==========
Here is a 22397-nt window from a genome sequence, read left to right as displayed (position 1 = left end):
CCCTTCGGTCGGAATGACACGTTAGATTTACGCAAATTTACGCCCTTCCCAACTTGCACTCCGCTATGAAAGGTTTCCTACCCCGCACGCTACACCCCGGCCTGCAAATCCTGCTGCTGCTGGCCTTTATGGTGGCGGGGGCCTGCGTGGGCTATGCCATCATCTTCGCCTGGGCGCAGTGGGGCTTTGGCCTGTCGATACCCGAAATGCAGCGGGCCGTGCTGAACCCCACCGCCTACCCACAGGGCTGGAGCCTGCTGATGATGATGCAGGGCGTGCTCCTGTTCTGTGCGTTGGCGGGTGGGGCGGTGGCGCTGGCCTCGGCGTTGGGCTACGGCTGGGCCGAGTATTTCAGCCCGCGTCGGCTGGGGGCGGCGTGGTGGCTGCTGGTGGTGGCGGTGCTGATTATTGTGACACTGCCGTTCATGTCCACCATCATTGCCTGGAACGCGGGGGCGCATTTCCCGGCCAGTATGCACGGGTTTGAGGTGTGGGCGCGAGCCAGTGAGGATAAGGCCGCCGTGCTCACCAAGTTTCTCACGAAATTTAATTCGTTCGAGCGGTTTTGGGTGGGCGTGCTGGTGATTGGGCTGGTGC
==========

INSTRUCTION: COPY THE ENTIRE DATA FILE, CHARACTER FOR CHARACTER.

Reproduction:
Here is a 22397-nt window from a genome sequence, read left to right as displayed (position 1 = left end):
CCCTTCGGTCGGAATGACACGTTAGATTTACGCAAATTTACGCCCTTCCCAACTTGCACTCCGCTATGAAAGGTTTCCTACCCCGCACGCTACACCCCGGCCTGCAAATCCTGCTGCTGCTGGCCTTTATGGTGGCGGGGGCCTGCGTGGGCTATGCCATCATCTTCGCCTGGGCGCAGTGGGGCTTTGGCCTGTCGATACCCGAAATGCAGCGGGCCGTGCTGAACCCCACCGCCTACCCACAGGGCTGGAGCCTGCTGATGATGATGCAGGGCGTGCTCCTGTTCTGTGCGTTGGCGGGTGGGGCGGTGGCGCTGGCCTCGGCGTTGGGCTACGGCTGGGCCGAGTATTTCAGCCCGCGTCGGCTGGGGGCGGCGTGGTGGCTGCTGGTGGTGGCGGTGCTGATTATTGTGACACTGCCGTTCATGTCCACCATCATTGCCTGGAACGCGGGGGCGCATTTCCCGGCCAGTATGCACGGGTTTGAGGTGTGGGCGCGAGCCAGTGAGGATAAGGCCGCCGTGCTCACCAAGTTTCTCACGAAATTTAATTCGTTCGAGCGGTTTTGGGTGGGCGTGCTGGTGATTGGGCTGGTGC